FSOSS 2008 Report - Nino D'Aversa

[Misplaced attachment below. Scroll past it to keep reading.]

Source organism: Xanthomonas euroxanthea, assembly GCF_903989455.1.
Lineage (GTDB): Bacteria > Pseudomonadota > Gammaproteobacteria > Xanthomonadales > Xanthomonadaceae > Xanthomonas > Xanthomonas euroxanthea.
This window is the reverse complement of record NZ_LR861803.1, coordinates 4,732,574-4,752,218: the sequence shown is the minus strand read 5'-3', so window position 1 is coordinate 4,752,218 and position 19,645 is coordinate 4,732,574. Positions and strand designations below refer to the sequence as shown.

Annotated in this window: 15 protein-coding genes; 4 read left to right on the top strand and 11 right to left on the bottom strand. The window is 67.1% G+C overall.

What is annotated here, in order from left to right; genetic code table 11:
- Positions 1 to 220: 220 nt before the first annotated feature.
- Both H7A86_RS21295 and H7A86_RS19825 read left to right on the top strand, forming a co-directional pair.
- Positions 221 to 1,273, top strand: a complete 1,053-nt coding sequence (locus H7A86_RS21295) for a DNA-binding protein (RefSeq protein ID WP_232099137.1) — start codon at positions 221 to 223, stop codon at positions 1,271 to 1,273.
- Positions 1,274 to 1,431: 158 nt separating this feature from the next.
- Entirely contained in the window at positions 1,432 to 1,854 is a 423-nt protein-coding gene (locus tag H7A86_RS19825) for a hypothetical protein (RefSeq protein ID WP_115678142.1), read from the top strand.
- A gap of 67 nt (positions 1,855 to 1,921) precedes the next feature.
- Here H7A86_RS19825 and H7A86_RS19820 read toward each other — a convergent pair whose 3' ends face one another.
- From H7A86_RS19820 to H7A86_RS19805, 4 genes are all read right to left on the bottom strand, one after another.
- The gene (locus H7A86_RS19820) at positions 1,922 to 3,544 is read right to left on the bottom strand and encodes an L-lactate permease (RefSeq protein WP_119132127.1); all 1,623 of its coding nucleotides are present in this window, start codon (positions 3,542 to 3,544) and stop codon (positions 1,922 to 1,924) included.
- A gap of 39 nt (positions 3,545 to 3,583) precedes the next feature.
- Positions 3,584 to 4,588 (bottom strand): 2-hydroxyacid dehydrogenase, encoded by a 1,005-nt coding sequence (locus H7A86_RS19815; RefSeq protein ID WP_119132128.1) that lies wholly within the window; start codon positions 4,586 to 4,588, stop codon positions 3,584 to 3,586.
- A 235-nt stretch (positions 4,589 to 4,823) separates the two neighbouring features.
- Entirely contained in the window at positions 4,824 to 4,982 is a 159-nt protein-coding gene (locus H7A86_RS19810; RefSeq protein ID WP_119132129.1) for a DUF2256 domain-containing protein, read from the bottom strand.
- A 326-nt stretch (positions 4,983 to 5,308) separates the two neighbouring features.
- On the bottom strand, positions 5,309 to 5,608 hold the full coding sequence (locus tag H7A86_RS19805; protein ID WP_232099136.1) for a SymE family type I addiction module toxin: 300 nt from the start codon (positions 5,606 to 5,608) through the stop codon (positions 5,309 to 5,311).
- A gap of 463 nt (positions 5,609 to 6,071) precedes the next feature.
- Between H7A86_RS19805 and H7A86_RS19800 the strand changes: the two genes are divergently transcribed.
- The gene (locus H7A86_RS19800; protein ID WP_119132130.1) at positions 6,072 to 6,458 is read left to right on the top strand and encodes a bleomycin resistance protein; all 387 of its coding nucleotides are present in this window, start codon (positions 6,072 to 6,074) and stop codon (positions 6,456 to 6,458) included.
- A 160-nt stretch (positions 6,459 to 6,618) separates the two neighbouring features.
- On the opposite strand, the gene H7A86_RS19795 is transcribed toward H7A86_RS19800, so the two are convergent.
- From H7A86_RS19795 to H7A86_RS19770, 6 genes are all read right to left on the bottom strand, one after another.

Downloading unknown and untrusted code from the internet and running it locally on a client machine; from a security standpoint it seems like a horrible idea, but this is exactly what Mozilla Firefox does. Firefox’s first line of defense is a human shield by the name of Johnathan Nightingale. Johnathan was educated in cognitive science and artificial intelligence and is currently working for the Mozilla Corporation on security, usability and coding for Firefox. Johnathan’s talk The Most Important Thing - How Mozilla Does Security, and What You Can Steal focused primarily on the Mozilla security philosophy and best practices. The essential message was, “Capture expensive knowledge so you don’t have to pay for the same lesson twice!” this is achieved through a feedback loop, always asking the question, “How can we make sure problems like this never happen again?” It sounds simple enough but I can understand where Johnathan is coming from, I agree that security is often does as a last ditch effort and is too often overlooked. The need for a robust security model is essential to the success of a very at risk piece of software like Firefox. I found the concept of bug triage interesting, to dissect a bug and determine its risk factor and impact its correction could have on the code not only in place, but in other areas. Johnathan also discussed the importance of bug post-mortems, emphasizing that they should not be blame finding campaigns but more process related, e.g. who could we have brought in sooner that would have solved this bug quicker? Johnathan also touched on the value of community, particularly the reporter of a bug. Johnathan said it is important to not diminish the reporters as their intention is to make the browser safer, community is essential and without it Mozilla could not survive. Lastly Johnathan emphasized the importance of tests: “NOTHING LANDS WITHOUT TESTS!” says Johnathan. Mozilla runs 75,000 automated tests, in 6 frameworks, on 4 platforms, at least 20 times a day. Now that’s what I call testing! He went on to say that tests that don’t run are a waste of time! Once again it seems obvious once it’s stated, but I myself have seen tests written just to write tests; tests that become stale and out of date. What happens is you avoid running the tests cause you know most of them won’t pass, the point is all tests must pass or it doesn’t land on the tree, that keeps the code tight and ensures fixes don’t break other previously working components. Mozilla also enforces mandatory code review because the philosophy that two people are less likely to make the same mistake and to act as a gatekeeper against “this is little, it’ll be fine”. I found Johnathan quite inspiring, he really makes to see the value of security, community, testing and review. I believe Johnathan sees the open nature of Firefox as invaluable to its success and security. The ability for many eyes to peer deep into the bowels of the beast allow for “all bugs to become shallow”. Johnathan values metrics, but not just for metrics sake. He says to measures things which matter, not what’s easy to measure! I found this both humorous and true, how often do we say we need some sort of metric or benchmark, but only measure what is easy to measure just to feel like we’re doing metrics, rather than spend the time to measure something which impacts performance and productivity. Johnathan suggest some good metrics are: measure the days of exposure to users, reduce the number of regressions, and reduce the number of all nighters. He suggests much of this can be addressed by designing for security up front, being proactive, but never expect to avoid being reactive as bugs will arise you don’t account for. Johnathan says you should always have a steady-state, improving security, never regress, as security should only get better; don’t produce fixes that reduce security in another area. I believe Johnathan holds the community in high regard, he referenced the value of user input and interaction more than once and his delivery told me he appreciated everything that people have to offer. He suggests if you can’t go open source to the world, how about just to your customers? I found this to be an interesting concept and it shows me that Johnathan is passionate about open source even if it’s not being practiced in its purest form.